French Defence - Top-Level Repertoire for Black
GM Ivan Cheparinov is back with another fascinating project - French Defence - Top-Level Repertoire for Black. Nowadays, finding a reliable way to play for a win against 1.e4 is a challenge everyone faces. The French Defence provides you with the chance to create complicated positions that are based on solid strategic patterns.
In this repertoire, GM Cheparinov provides a repertoire that can be used at any level. It goes without saying that the material is rich in in-depth analysis and strong novelties. Therefore, we suggest that you study this database only if you are really committed to working hard!
The course consists of 15 huge theoretical chapters, 15 interactive test positions, a Memory Booster, and a Video Version (7+ Hours).
Now, we shall take a brief look at the structure of the course.
Rare 2nd White’s moves
In Chapter 1 the emphasis is on the less popular alternatives of the main move 2.d4 as follows:
- 2.f4 d5 and Black has more than one good option in reply to 3.Nc3;
- 2.b3 d5 with much evidence of why the gambit 3.Bb2 should better be declined with 3…Nc6!
- 2.Qe2 is the only move for stopping 2…d5, but Black can confidently continue in the spirit of the Sicilian with 2…c5;
- the KID reversed 2.d3 d5 3.Nd2 and the similar reaction 3…c5;
Chapter 2 finishes the theme by coverage of 2.Nf3 d5. The conclusion, analogously to the 1st Chapter, is that any time 3.Nc3 is played without a pawn on d4, 3…d4! is a proper answer to it;
2.d4 d5 and White’s Minor Options on the 3rd Move
Chapter 3 is about 3.Bd3, after 3…dxe4 4.Bxe4 Nf6 5.Bf3 c5 6.Ne2 Be7 7.Nbc3 0-0 8.Be3 the recommended solution for Black is 8…Qa5!?, intending to exert pressure on the d4-pawn;
Chapter 4 deals with the Exchange System 3.exd5 exd5, which has been considered harmless before the discovery of 4.Nf3 Nf6 5.Bd3 Bd6 6.Qe2!?
At that moment 6…Qe7 is the most reliable reply to that crafty check and after 7.Qxe7 Kxe7 8.Nc3 the author comes up with the valuable innovation 8…a6! instead of 8…c6, thus keeping various opportunities to attack the central d4-pawn;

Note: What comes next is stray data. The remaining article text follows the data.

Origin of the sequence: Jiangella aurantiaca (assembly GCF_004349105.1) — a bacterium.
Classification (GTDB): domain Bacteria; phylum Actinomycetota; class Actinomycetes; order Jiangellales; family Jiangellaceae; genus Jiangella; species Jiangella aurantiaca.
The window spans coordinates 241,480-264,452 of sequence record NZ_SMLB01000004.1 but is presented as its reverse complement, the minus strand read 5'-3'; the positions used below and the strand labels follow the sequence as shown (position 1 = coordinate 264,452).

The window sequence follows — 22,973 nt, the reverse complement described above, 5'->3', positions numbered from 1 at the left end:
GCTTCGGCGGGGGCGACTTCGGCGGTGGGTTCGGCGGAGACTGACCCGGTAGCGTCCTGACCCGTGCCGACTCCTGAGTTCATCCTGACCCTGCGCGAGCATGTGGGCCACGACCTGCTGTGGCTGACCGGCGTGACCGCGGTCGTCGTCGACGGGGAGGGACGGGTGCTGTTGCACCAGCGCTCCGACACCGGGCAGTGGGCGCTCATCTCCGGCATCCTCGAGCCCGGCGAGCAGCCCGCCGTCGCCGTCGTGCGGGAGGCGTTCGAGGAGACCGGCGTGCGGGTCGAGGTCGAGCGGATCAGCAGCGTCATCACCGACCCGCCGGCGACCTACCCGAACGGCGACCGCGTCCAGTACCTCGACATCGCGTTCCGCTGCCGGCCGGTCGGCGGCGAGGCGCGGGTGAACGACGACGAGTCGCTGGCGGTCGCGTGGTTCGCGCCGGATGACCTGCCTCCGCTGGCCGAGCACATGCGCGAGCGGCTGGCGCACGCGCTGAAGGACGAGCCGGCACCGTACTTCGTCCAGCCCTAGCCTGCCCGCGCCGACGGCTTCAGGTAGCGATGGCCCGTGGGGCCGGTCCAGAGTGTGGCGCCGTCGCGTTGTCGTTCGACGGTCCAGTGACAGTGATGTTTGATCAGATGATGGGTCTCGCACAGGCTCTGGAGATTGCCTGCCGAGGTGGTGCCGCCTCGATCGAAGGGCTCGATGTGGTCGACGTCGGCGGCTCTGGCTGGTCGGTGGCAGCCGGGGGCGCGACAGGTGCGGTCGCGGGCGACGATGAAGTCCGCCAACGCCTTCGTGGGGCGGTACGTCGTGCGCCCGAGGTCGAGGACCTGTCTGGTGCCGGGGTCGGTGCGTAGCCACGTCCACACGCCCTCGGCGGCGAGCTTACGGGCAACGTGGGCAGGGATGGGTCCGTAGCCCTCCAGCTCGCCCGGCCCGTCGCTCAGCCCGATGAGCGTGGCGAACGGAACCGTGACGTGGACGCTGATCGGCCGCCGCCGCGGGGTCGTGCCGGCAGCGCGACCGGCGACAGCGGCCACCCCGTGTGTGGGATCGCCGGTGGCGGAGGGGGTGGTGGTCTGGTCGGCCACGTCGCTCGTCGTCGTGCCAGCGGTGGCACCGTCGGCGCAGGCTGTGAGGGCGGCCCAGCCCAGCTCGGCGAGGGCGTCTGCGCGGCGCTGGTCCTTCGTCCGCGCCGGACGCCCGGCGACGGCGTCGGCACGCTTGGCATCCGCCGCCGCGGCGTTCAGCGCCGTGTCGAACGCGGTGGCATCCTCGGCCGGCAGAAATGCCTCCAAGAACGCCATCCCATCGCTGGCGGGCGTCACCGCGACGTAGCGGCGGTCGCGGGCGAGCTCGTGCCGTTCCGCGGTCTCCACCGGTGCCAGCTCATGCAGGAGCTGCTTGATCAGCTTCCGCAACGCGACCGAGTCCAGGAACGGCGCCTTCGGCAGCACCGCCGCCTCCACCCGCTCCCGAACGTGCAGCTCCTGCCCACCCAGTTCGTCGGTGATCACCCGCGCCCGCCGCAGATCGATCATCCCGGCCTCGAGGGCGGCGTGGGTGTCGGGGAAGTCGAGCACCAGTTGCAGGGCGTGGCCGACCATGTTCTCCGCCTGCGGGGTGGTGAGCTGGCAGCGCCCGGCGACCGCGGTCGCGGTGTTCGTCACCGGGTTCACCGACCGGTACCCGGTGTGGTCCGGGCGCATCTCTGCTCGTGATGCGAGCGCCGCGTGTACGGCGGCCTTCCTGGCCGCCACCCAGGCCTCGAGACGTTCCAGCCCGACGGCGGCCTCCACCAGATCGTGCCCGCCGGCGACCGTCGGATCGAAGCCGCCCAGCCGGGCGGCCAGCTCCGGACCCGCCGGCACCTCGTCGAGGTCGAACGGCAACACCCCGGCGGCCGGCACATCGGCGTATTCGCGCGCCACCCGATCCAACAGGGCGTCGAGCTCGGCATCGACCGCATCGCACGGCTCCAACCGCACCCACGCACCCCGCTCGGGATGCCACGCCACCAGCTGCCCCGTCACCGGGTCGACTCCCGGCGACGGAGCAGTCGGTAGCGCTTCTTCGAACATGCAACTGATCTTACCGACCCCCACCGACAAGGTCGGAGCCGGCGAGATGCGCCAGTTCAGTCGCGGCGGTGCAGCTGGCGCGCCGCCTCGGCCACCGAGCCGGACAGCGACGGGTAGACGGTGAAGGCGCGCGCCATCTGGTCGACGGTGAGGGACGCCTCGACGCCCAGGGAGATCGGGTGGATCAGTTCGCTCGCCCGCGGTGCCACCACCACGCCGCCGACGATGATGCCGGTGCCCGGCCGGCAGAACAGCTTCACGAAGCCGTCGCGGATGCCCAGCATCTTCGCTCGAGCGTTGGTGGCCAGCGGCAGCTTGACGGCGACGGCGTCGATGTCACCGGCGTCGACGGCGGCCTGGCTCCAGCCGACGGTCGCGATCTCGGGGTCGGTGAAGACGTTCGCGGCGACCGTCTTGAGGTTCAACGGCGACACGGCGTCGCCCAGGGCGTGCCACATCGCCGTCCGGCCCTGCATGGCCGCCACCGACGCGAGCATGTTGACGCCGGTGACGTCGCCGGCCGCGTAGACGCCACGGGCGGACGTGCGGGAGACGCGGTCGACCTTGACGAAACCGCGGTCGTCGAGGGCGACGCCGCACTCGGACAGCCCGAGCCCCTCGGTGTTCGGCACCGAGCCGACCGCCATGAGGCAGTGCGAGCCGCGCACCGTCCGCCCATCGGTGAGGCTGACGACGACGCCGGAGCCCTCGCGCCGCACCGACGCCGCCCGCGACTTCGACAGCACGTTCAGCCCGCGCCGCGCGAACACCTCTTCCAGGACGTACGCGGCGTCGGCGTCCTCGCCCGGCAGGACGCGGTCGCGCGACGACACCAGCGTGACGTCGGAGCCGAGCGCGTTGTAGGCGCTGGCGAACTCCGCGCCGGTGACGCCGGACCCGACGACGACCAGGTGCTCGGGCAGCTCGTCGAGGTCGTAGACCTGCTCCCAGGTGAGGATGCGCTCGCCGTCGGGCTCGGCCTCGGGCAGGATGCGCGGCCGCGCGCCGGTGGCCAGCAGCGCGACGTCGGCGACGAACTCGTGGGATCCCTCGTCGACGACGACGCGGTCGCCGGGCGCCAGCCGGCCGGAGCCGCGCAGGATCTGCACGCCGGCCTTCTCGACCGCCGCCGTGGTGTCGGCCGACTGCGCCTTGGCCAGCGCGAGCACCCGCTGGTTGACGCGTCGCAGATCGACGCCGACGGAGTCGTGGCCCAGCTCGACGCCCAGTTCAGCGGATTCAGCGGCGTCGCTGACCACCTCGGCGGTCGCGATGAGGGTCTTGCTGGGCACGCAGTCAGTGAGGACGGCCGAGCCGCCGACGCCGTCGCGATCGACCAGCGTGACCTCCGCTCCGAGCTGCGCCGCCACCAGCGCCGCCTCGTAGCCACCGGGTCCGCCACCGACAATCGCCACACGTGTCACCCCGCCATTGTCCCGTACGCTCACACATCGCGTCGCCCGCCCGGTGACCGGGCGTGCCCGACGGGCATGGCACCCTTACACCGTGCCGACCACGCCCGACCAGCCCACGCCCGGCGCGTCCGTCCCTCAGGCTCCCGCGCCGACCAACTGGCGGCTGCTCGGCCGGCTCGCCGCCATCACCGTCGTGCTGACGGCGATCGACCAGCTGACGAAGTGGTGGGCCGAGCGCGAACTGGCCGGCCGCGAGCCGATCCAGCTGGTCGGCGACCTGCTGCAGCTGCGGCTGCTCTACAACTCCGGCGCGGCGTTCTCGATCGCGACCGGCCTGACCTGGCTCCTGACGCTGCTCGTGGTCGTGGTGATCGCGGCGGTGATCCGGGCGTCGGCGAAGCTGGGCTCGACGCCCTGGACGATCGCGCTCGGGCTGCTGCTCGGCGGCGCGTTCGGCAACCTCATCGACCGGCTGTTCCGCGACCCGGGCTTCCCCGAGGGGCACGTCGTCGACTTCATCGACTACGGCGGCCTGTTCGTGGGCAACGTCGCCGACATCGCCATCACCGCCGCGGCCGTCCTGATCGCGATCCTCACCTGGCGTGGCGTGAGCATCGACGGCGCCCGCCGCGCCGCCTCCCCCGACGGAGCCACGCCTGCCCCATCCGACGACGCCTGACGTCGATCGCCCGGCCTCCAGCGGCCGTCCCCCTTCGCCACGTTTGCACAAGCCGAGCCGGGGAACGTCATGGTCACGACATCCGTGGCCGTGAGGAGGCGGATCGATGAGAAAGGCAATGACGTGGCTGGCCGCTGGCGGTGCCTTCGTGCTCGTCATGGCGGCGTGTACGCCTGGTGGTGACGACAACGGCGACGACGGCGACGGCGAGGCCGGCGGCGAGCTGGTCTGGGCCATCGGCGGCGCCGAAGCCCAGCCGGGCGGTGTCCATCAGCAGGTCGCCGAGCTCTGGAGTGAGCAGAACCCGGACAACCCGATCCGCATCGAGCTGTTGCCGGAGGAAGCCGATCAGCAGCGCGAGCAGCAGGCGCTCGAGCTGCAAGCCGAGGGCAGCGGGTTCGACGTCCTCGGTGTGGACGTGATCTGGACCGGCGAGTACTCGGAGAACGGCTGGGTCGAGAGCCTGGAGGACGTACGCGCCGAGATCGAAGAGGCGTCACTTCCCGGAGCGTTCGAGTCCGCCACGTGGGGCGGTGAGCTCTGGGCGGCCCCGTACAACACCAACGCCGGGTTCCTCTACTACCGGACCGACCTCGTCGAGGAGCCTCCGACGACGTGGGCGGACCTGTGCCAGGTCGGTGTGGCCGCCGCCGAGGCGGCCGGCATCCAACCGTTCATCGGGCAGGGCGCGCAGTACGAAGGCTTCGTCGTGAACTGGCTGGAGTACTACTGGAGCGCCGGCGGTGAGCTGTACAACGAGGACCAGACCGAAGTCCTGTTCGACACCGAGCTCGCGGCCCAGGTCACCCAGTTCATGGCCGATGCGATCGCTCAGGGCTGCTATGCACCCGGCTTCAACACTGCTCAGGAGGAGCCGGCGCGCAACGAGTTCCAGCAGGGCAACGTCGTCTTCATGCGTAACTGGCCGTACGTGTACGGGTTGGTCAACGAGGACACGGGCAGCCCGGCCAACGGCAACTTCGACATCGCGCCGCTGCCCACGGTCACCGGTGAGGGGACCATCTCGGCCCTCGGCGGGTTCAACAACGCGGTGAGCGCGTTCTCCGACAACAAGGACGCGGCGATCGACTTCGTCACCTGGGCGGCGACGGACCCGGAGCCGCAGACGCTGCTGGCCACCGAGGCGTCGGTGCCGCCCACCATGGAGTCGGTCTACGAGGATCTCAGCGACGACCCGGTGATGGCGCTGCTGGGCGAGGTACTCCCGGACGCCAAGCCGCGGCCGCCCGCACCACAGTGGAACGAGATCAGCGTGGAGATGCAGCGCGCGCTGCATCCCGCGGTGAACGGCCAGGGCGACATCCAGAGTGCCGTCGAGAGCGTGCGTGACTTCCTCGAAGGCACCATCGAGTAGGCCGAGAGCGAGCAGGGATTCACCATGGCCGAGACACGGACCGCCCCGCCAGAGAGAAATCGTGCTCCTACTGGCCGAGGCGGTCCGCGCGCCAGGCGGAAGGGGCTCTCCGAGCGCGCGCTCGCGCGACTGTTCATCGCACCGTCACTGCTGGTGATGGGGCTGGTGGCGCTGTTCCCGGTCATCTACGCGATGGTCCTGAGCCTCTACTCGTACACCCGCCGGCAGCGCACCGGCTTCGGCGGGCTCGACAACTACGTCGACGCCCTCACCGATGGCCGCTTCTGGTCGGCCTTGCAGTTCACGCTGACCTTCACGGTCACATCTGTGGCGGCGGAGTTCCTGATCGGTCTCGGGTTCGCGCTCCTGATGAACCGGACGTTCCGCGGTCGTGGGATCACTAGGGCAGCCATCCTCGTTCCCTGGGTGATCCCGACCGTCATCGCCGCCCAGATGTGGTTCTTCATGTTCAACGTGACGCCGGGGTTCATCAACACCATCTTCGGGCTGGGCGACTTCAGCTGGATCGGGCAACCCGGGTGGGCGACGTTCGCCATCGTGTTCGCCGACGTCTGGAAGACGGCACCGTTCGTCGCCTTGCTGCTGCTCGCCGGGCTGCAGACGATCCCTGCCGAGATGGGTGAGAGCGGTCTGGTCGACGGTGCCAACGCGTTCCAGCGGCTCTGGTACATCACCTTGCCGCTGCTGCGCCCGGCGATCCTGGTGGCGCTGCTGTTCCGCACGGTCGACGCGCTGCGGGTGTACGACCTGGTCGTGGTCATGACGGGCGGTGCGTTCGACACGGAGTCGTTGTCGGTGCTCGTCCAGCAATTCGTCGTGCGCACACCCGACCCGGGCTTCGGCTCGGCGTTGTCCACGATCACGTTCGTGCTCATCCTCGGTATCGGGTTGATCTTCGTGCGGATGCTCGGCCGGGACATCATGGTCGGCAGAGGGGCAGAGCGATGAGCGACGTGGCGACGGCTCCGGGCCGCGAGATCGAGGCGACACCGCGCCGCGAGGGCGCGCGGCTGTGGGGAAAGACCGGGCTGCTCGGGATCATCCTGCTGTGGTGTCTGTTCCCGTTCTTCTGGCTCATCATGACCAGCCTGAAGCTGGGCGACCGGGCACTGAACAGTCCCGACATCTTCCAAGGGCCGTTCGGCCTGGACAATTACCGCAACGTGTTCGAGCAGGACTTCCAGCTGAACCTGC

The Advanced Variation 3.e5 c5
The leading alternative to 4.c3 is presented in Chapter 5. After 4.Nf3 cxd4 5.Bd3 Nc6 6.0-0 the author points out the opportunity to precede Ng8-e7 by 6…Bc5!? and proves its viability;
In the next Chapter 6, he is deeply delving into the main line of the Advanced Variation 4.c3 Nc6 5.Nf3 and, true to his general approach, into the relatively rare, but very entertaining 5…Bd7 6.Be2 Nge7, based on 7.0-0 Nf5 8.dxc5 a5!? Besides, White’s earlier deviations, such as the most important ones 6.Bd3, 6.a3 and 7.Na3, are conscientiously reviewed;
Chapters 7-10 are dedicated to the Tarrasch and 3.Nd2 c5
Notes about 4.dxc5 and the other White’s rare choices on the 4th move can be found in Chapter 7;
The suggestion in Chapter 8 is to meet 4.Ngf3 cxd4 5.Nxd4 with 5…Nf6 6.exd5 Nxd5, Black should gradually equalize;
Similarly, the reaction to 4.exd5 Qxd5 5.dxc5 in Chapter 9 is again 5…Nf6, which is not the most popular continuation as well. So is on the next move, namely 6.Ngf3 Qxc5 instead of taking with the bishop;
In Chapter 10 the main line 4.exd5 Qxd5 5.Ngf3 cxd4 6.Bc4 is discussed and the author’s recommendation is 6…Qd7!?
He is deeply exploring its consequences, as well as various move orders. Noteworthy, as an exception from the rule, here Black is usually postponing and carefully deciding about the development of Ng8;
The initial position in the remaining Chapters is 3.Nc3 Nf6
In Chapter 11 the central exchange 4.exd5 and the other rare White’s opportunities on move 4 are briefly mentioned;
Chapter 12 covers the main deviation 4.e5 Nfd7 5.Nce2 (including the move order 5.f4 c5 6.Nce2) with the intention of building a pawn chain. Their subtleties are thoroughly explained by the author;
Chapter 13 pays attention to the rare 4.e5 Nfd7 5.f4 c5 6.dxc5, when, besides 6…Bxc5, Black has the preliminary 6...Nc6 with good play;
The final two Chapters are the heaviest from a theoretical point of view and importance respectively.
In Chapter 14 the principled gambit variation 4.e5 Nfd7 5.f4 c5 6.Nf3 Nc6 7.Be3 cxd4 8.Nxd4 Qb6 9.Qd2 is analyzed (including the rest of White’s options on the same move) in depth;
The subject of Chapter 15 is the other main choice 4.Bg5 and the invitation to sharp play with 4…dxe4 5.Nxe4 Be7 6.Bxf6 gxf6!?
Besides the investigation of White’s numerous opportunities on moves 7 and 9, the author goes into great detail about the most popular sequence 7.Nf3 f5 8.Nc3 a6 9.g3 b5 10.Bg2 Bb7, etc. The conclusion is that Black enjoys an adequate counterplay in all the lines.